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One of my colleagues wrote:

Lord Ganesh is the deity remembered fondly before initiating evry auspicious occasion.

An alarm rang in my mind because I know the word 'fondle'.

To my surprise, it is like this:

fondle (v): to touch and move your hand gently over somebody/something, especially in a sexual way, or in order to show love (OALD)

But, the same dictionary says...

fondly (adv): in a way that shows great affection

Now, when it comes to worship some idol (of course, it has a lot of respect in it), the verb and the adverb's meaning changes drastically.

Question: the adverb fondly is hailing from the verb fondle but it seems the meanings are different. Does fondly include sensuality/sexuality/physical affection *(which should not be the case in worshiping someone)?

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    I would recommend looking at multiple definitions (or using a consolidator like The Free Dictionary) to get a better sense of a word. You can't spell slaughter without laughter, but that doesn't mean it's funny ;) – ColleenV Jul 25 '16 at 22:20
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You've got it all wrong. Fondly doesn't come from fondle; it comes from fond.

Fond:

Having an affection or liking for: I’m very fond of Mike he was not too fond of dancing

So, to say something fondly, is to say something affectionately. It's the adverb form of fond. :)

Fondle, on the other hand, is to act upon that affection.

I am fond of breasts.

I like to fondle breasts.

I hold the breasts fondly.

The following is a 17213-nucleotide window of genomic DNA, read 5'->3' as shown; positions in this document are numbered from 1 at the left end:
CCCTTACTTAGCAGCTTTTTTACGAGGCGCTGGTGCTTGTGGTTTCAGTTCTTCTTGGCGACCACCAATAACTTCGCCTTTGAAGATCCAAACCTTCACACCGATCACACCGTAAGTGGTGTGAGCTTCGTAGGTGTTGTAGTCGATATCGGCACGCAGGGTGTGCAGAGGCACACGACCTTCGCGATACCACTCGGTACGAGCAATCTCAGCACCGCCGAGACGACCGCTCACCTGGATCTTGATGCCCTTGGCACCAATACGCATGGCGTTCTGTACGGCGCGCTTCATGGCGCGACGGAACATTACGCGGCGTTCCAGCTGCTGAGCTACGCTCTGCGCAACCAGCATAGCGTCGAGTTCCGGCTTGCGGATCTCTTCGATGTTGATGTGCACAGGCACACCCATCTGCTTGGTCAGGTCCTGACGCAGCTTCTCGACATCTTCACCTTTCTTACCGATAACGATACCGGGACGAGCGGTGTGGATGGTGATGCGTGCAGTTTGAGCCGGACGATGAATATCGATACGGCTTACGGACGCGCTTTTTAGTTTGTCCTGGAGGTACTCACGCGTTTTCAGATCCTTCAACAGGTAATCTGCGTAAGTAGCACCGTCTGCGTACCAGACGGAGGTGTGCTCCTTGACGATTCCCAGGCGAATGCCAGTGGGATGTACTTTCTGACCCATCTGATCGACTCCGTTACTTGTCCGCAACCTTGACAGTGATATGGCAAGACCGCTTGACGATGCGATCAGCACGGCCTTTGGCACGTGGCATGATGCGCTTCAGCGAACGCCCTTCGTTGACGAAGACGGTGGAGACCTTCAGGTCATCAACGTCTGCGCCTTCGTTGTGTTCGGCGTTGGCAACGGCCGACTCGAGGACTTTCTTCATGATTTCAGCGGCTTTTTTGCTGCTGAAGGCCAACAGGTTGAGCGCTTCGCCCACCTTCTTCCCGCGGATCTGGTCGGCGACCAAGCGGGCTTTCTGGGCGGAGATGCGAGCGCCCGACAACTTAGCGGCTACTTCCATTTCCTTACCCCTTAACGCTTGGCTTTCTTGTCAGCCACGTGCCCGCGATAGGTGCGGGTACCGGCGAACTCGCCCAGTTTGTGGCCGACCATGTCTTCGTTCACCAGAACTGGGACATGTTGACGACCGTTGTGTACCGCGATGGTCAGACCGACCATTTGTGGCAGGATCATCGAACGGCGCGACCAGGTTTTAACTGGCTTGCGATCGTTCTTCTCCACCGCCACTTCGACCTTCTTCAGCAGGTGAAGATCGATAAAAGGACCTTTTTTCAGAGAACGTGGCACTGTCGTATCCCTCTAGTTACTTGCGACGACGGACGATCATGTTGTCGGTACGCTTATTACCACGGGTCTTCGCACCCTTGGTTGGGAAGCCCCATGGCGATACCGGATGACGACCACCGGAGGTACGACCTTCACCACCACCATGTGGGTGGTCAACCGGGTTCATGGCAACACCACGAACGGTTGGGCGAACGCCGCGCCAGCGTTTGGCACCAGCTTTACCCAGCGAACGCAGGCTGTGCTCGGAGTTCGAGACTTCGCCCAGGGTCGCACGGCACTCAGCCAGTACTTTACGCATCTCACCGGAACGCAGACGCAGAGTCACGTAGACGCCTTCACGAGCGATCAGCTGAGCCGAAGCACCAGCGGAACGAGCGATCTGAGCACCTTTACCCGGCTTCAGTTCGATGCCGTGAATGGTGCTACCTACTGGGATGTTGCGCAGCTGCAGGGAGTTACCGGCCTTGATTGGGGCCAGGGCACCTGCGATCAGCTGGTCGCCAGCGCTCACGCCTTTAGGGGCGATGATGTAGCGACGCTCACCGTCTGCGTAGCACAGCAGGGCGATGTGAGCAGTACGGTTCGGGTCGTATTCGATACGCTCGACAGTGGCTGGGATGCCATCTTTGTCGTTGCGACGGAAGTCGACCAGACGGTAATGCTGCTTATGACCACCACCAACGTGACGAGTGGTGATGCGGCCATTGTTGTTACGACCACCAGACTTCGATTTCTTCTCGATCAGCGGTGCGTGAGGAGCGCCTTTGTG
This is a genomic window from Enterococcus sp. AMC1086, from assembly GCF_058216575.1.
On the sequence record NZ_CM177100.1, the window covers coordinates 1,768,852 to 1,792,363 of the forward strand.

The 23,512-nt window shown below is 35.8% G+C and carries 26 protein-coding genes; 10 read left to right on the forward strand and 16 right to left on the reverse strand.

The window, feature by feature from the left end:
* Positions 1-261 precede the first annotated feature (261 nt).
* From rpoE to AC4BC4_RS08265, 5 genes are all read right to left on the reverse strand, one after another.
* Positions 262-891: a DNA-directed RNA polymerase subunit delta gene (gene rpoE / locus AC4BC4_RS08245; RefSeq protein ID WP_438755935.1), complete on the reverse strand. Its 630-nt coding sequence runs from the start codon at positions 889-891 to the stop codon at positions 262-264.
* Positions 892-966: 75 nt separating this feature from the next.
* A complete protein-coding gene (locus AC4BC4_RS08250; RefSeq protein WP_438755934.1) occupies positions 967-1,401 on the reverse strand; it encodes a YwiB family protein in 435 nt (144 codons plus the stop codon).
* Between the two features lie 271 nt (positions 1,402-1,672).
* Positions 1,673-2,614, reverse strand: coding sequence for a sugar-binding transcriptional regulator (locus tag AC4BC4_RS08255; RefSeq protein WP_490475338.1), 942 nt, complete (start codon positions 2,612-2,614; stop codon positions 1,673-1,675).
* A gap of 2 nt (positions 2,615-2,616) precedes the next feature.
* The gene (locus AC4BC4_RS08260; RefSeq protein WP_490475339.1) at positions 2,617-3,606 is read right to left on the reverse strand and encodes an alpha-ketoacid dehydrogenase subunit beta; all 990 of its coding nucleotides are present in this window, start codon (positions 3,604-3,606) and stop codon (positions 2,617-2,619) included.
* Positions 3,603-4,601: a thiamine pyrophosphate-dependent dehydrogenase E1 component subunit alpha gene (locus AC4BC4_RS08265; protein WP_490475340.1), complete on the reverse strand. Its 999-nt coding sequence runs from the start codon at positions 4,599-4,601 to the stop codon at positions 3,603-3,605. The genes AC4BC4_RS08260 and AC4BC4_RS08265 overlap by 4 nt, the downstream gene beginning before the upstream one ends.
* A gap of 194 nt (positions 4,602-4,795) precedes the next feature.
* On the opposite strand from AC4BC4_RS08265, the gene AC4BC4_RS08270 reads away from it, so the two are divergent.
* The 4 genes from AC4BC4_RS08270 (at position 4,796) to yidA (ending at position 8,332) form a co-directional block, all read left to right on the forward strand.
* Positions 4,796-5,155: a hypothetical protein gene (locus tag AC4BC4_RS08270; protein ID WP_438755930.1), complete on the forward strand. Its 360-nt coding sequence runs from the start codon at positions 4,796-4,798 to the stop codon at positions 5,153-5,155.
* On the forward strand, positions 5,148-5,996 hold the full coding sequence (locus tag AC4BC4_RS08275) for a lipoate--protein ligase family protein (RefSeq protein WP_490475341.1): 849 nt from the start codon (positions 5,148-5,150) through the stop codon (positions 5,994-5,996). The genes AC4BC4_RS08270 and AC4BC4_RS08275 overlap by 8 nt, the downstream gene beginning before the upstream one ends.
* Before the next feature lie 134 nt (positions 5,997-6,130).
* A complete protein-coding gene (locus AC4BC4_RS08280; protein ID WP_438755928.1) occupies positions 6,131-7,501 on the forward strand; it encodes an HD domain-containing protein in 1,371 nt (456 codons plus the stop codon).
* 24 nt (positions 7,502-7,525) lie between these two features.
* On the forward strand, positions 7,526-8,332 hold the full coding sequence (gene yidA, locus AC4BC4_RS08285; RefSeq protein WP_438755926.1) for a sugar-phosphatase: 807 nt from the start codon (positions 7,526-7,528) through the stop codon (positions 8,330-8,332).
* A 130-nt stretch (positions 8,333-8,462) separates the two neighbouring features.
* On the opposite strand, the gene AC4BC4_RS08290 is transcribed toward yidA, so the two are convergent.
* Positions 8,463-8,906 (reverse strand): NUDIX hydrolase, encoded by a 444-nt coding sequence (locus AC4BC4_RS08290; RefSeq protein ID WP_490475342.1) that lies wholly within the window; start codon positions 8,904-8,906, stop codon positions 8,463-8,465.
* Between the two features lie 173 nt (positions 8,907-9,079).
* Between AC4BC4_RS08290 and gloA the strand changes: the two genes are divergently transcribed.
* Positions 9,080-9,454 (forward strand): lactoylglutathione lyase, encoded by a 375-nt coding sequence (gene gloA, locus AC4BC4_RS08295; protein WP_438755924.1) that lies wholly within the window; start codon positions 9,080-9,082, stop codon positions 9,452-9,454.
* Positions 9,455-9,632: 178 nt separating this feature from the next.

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  • OMG this is hilariously right! +1 :) – Maulik V Jul 25 '16 at 10:33
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The verb fondle originally meant to treat with indulgence and affection: this meaning ties in well with fondly. The meaning caress was first recorded in 1796. Since then, it has acquired a sexual overtone and completely lost the original meaning.

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This can be checked in a dictionary.

The words are congnate, but have different meanings modern English.

"Fond" is derived from middle english "fonne" meaning a fool, via a verb "fon" = be foolish. From that meaning it meant "to foolishly love", and so "have strong feelings for" This was the meaning by 1570. The sense of foolishness has almost been lost in modern English, but may be seen in old fashioned expressions "He has fond hopes of..."

The word "fondle" orginally meant to be repeatly or continuously fond of someone. The sense of "caress" is known from 1796, and the negative associations are later. The older word was "grope" which is still used in modern English.

The adjective "fond" or the adverb "fondly" have not picked up the negative or sexual associations of "fondle", and can be used in positive way, and "remember fondly" is an established expression.

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